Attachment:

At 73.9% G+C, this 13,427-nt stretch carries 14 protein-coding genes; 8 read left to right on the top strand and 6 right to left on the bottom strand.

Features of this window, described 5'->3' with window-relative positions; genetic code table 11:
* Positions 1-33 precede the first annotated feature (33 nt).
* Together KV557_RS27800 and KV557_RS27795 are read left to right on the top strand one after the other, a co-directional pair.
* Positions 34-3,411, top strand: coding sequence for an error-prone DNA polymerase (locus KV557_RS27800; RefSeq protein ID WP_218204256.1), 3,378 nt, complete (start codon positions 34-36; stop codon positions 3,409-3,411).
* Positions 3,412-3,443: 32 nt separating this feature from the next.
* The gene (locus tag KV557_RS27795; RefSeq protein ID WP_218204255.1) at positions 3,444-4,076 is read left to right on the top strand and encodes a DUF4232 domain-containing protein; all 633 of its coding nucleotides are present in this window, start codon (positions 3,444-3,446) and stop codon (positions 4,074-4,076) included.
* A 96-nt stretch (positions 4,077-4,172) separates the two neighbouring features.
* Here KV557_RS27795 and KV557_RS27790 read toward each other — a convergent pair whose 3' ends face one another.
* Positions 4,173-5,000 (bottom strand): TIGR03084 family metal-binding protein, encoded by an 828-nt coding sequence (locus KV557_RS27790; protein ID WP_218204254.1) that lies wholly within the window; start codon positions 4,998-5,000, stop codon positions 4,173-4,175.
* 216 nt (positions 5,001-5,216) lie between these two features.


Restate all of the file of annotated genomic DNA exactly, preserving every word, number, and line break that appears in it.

At 73.9% G+C, this 13,427-nt stretch carries 14 protein-coding genes; 8 read left to right on the top strand and 6 right to left on the bottom strand.

Features of this window, described 5'->3' with window-relative positions; genetic code table 11:
* Positions 1-33 precede the first annotated feature (33 nt).
* Together KV557_RS27800 and KV557_RS27795 are read left to right on the top strand one after the other, a co-directional pair.
* Positions 34-3,411, top strand: coding sequence for an error-prone DNA polymerase (locus KV557_RS27800; RefSeq protein ID WP_218204256.1), 3,378 nt, complete (start codon positions 34-36; stop codon positions 3,409-3,411).
* Positions 3,412-3,443: 32 nt separating this feature from the next.
* The gene (locus tag KV557_RS27795; RefSeq protein ID WP_218204255.1) at positions 3,444-4,076 is read left to right on the top strand and encodes a DUF4232 domain-containing protein; all 633 of its coding nucleotides are present in this window, start codon (positions 3,444-3,446) and stop codon (positions 4,074-4,076) included.
* A 96-nt stretch (positions 4,077-4,172) separates the two neighbouring features.
* Here KV557_RS27795 and KV557_RS27790 read toward each other — a convergent pair whose 3' ends face one another.
* Positions 4,173-5,000 (bottom strand): TIGR03084 family metal-binding protein, encoded by an 828-nt coding sequence (locus KV557_RS27790; protein ID WP_218204254.1) that lies wholly within the window; start codon positions 4,998-5,000, stop codon positions 4,173-4,175.
* 216 nt (positions 5,001-5,216) lie between these two features.